By Mike Bohlmann

Strategic IT is the use of information technology to play a vital role in an organization's business plan by improving efficiency, creating opportunities, and interacting with customers and vendors. Whereas operational IT is the use of information technology to support the functions of the business with such things as accounting software, e-mail systems, and electronic file storage.

How do smaller businesses choose between strategic and operational IT? I addressed this issue in an earlier column critiquing Nicholas Carr's "IT Doesn't Matter." But before smaller organizations can pursue potential projects with an operational or strategic IT perspective, they often need to look outside for IT resources if they don't have them in-house. But where do you get IT expertise?

In smaller organizations that use IT as an operational tool, there will be times that new IT capabilities need to be implemented to stay in the game. For example, just about every business has at least a basic Web site with information about the company, how to contact it, and the products or services it offers. An organization with an operational IT approach might talk to people they know who are IT savvy to discover what they needed to do and how to get it done as quickly and cheaply as possible. By contrast, another organization might look beyond operational IT capacities to consider the strategic potential of a Web site and recognize that it needs more than a mere electronic brochure.

Recently, a friend of mine who works at a small print publisher faced exactly this issue. The publisher needed to overhaul its Web site, but the internal staff didn't have Web skills beyond basic HTML and image editing, so they knew they needed to hire a person or company to do the work. But they were unsure how to do that, so I offered act as an independent IT consultant on the project.

For organizations without IT management skills, independent IT consultants can be valuable allies who help identify needs, find potential service providers, advise on provider selection, and help plan and manage the project. Smaller businesses without skilled IT management can bring this expertise in-house temporarily for specific projects by hiring independent consultants, and that's the role I played for my friend's company.

Hiring a consultant is an investment. Moreover, it's tempting to cut costs by talking directly to service providers without input from a consultant. After all, quality service providers will gather requirements, plan the project, and manage it, so why spend more money to have a consultant do the same thing? Though a service provider and a consultant may indeed duplicate roles, they do so with distinctly different perspectives -- the consultant advocates for the best interests of the client. A service provider will act in its own interest, and that may result in higher project costs or solutions that don't meet the project objectives or both. An independent consultant plays a vital watchdog role to ensure that the service provider delivers what the client needs, not what the provider wants to deliver.

An organization shopping for IT services needs to have an objective insider who's working for it and its interests and can also identify the vendors that do not have good practices. Relying on service providers can be risky as they will have their own vision of how things should be, what add-ons they can sell to the customer, and how best to go about completing the project; and, that's after the challenge of choosing which company to use for the project.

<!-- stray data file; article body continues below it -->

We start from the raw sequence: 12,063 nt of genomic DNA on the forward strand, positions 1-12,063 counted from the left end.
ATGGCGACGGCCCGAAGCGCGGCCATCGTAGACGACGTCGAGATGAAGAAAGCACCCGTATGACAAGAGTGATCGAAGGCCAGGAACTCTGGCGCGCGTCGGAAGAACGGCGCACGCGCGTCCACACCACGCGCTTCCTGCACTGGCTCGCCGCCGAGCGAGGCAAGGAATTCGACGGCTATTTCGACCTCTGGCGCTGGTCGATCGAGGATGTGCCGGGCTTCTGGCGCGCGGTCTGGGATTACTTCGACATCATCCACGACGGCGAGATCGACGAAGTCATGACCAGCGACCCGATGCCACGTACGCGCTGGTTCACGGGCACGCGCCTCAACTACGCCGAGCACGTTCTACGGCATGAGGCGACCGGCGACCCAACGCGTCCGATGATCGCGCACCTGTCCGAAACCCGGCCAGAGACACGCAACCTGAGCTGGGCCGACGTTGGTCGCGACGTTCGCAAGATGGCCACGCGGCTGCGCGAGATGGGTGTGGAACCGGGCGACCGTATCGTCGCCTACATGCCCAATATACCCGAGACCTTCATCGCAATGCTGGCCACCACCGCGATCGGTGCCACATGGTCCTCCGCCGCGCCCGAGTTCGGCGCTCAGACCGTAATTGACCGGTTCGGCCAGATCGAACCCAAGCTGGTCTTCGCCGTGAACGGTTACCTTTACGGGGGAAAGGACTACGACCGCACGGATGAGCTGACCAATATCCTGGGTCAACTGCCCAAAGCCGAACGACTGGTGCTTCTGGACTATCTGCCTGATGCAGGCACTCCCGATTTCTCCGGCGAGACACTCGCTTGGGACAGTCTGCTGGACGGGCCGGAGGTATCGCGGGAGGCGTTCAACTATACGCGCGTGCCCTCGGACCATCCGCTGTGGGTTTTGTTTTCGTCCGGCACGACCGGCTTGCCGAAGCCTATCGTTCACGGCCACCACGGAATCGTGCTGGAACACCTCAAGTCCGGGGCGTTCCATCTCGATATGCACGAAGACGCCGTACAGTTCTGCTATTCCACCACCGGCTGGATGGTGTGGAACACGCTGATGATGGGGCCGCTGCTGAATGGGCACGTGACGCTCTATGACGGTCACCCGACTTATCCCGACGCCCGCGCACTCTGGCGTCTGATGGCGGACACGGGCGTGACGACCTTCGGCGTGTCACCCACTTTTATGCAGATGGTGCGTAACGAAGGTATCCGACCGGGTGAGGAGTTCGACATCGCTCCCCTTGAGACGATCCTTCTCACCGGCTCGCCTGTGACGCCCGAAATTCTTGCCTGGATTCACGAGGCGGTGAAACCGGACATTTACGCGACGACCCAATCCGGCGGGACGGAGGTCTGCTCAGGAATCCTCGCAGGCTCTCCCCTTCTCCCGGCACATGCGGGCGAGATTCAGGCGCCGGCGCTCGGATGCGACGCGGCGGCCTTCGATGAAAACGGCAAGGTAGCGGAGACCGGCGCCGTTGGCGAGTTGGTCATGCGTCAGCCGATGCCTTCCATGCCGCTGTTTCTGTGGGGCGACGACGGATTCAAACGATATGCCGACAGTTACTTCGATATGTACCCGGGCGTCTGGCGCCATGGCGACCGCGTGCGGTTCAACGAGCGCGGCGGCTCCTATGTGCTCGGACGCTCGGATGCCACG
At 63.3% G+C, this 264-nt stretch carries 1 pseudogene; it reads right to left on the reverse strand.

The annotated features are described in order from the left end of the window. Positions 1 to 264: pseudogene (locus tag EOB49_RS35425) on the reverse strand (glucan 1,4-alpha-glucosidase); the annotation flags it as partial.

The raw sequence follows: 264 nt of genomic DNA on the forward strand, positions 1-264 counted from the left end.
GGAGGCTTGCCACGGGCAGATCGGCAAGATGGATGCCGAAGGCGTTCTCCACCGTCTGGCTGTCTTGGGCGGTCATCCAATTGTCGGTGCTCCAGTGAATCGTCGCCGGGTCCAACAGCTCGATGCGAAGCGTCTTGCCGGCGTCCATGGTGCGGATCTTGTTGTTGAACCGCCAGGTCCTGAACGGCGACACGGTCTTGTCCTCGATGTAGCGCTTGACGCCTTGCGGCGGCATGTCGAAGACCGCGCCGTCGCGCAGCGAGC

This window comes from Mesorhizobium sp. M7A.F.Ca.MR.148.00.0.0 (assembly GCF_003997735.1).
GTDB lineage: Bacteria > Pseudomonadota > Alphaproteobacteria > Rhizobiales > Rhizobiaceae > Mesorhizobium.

Despite the obvious benefits of retaining an independent IT consultant, finding one who's qualified isn't easy. The best advice I can offer is to rely on your network of contacts. Most people know at least someone who works in IT who either has the right IT management skills or knows someone else who does. If you ask around enough, you'll find someone who's able and willing to help you. You're looking for an IT leader and not for the best PHP programmer your network can find. With that in mind, here are four traits you should try to find in your independent IT consultant:

  • Business savvy
  • Translating business needs into technical requirements
  • Vendor assessment capabilities
  • Project management skills (if you don't want to rely on the service provider)

I include project management as an optional skill because most vendors have worked with non-IT people as their main contact at a customer and have their own project mechanisms in place. Being business savvy and being able to translate business needs into technical needs are critical to making strategic, rather than purely operational, IT decisions. A business-savvy IT person understands issues like return on investment, cost management, revenue generation, and marketing. Having the ability to identify potential service providers and evaluate their ability to successfully complete the project is not to be looked over either. By getting someone with these skills to help out, an organization can more safely move forward on an IT project when IT is not a strategic component of the organization.

So what happened with my friend's printing company? It decided to use a vendor that someone in the company was familiar with rather that considering multiple vendors. In the end, it went over budget, over schedule, and didn't get some of the features it wanted.

Mike Bohlmann has more than 10 years of experience as a Web developer and an IT manager. He is an IT manager at the University of Illinois, where he is in the process of completing work toward his master's degree. His research is focused on IT management, leadership, and services.